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Latitude: 53.1045 / 53°6'16"N
Longitude: -2.9494 / 2°56'57"W
OS Eastings: 336537
OS Northings: 356788
OS Grid: SJ365567
Mapcode National: GBR 77.8J2G
Mapcode Global: WH88S.N7RC
Entry Name: The Courtyard (formerly known as Trevalyn Hall Service Wing)
Listing Date: 18 October 1996
Last Amended: 18 October 1996
Source ID: 17465
Building Class: Domestic
Location: Situated, and adjoined to, the rear of Trevalyn Hall by a linking corridor and Porter's Lodge. In its own grounds to the south-east of the B5102, Chester Road.
Community: Rossett (Yr Orsedd)
Traditional County: Denbighshire
Probably built slightly later than Trevalyn Hall of 1576 to which it is connected and for which it acted as the service wing until sold in 1984. It has been suggested by Mark Girouard that together with Trevalyn Hall, the linking corridor, and Porters Lodge, the entire site represents an uncompleted Elizabethan house for John Trevor. The eastern and southern wings having been completed but the central section, which would have contained a Great Hall and been connected at the north ends of the surviving buildings was never completed. Foundations for such a Great Hall were found when new gardens were laid out to the north in the mid-C19. The designer is unknown but Girouard suggests that it was John Trevor himself with the assistance of master-mason Walter Hancock of Much Wenlock. The Trevors claimed descent from the C10 Welsh prince Tudor Trevor. John Trevor's great-grandfather, Richard Trevor, had originally acquired the estate by marriage to Matilda, daughter and heiress of Jenkyn ap David ap Griffith of Trevalyn. John Trevor made his fortune in London largely through the patronage of the powerful Thomas Sackville, the Lord Buckhurst and Earl of Dorset, who was his wife's cousin. He also held a few minor government posts as recorded on his monument in the parish church at Gresford. With Sackville he is assumed to have made a grand tour of France and Italy between about 1563 and 1566, and again to France in 1568 and 1571. Of his four sons only one, Richard, spent time at Trevalyn and even then preferred to stay at another house built by his father, Roft Hall, in Marford (demolished). In the 1670's the family inherited Glynde Place in Sussex which henceforward became their principal seat and Trevalyn was occupied by a succession of stewards and agents. In 1836 descendents through marriage, Thomas and Elizabeth Griffith, moved in and made extensive alterations internally and externally. These included the re-siting of the Porter's Lodge, creation of the topiary garden to the north-east, and extensive internal alterations by the local architect Thomas Jones. The estate was sold in 1984 to property developers who subdivided the Hall into two flats, sealed the Service Wing off from the link corridor and re-named it "The Courtyard".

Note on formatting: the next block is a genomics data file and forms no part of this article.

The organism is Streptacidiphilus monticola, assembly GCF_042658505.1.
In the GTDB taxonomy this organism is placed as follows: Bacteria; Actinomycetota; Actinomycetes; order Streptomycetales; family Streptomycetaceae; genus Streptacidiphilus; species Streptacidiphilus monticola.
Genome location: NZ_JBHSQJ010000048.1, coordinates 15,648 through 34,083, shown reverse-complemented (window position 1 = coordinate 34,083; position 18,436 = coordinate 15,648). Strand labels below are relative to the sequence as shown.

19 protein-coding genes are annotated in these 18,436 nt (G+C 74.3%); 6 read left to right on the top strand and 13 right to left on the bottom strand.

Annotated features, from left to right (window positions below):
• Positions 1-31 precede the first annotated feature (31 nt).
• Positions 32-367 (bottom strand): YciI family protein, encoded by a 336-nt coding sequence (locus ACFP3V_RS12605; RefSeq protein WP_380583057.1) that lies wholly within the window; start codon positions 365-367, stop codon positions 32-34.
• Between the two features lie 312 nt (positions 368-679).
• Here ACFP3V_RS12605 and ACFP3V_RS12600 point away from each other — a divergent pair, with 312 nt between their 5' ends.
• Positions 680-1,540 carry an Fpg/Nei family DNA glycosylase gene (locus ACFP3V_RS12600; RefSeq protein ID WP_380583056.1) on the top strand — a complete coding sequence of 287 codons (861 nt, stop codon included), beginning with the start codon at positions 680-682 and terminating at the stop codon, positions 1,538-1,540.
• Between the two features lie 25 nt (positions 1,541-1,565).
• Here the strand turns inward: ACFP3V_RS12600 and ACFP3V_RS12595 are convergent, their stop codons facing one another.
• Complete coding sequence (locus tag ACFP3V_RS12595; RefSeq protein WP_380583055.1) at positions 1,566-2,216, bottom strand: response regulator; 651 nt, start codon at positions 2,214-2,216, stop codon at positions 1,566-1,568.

Constructed of brick with stone dressings on a stone plinth of five exposed courses. The eastern facade is a copy of the western elevation of the Elizabethan style of Trevalyn Hall, i.e. projecting cross wings to north and south of two storeys plus attic storey. On a H-plan but with single storey later additions to north, south, and western facades. Large stone mullion and transomed windows to two storeys with double-light blind attic windows to stone coped, and tulip shaped finialed, gables. Windows to first and attic storey have triangular pediments. Pediments to first storey contain armorial bearings. Brick chimney stacks to the inside returns of cross-wings. Central section of three bays with large stone four-light transomed and mullioned windows to second storey. Link corridor joins at first storey. To the south wall of the south cross-wing is a later single storey extension which may have been the principal entrance after the removal of the linking corridor and Porters Lodge in the 1830's. In use as a stable at the time of re-survey. To the north wall of the north cross-wing a small single storey extension, probably designed as a garden feature, retains some features found on early C19 Cottage Orne estate houses in Marford and Rossett including blind ogee-arched Gothick window, Gothick lancet window to rear wall, blind arrow slit, and pebbledash render. Garden wall to the north west also retains some render, arrow slits, and blind triangular pedimented door.
Western elevation has no decorative enrichment, or the symmetry apparent to the other facades. Contained in a brick walled courtyard. Centrally placed chimney stack, single storey brick lean-to to right of stack. Late C19/early C20 wooden multipaned windows. New entrance under new triangular pediment constructed in the 1980's.
Listed as an important and unusual survivor of a service wing to an Elizabethan country house.
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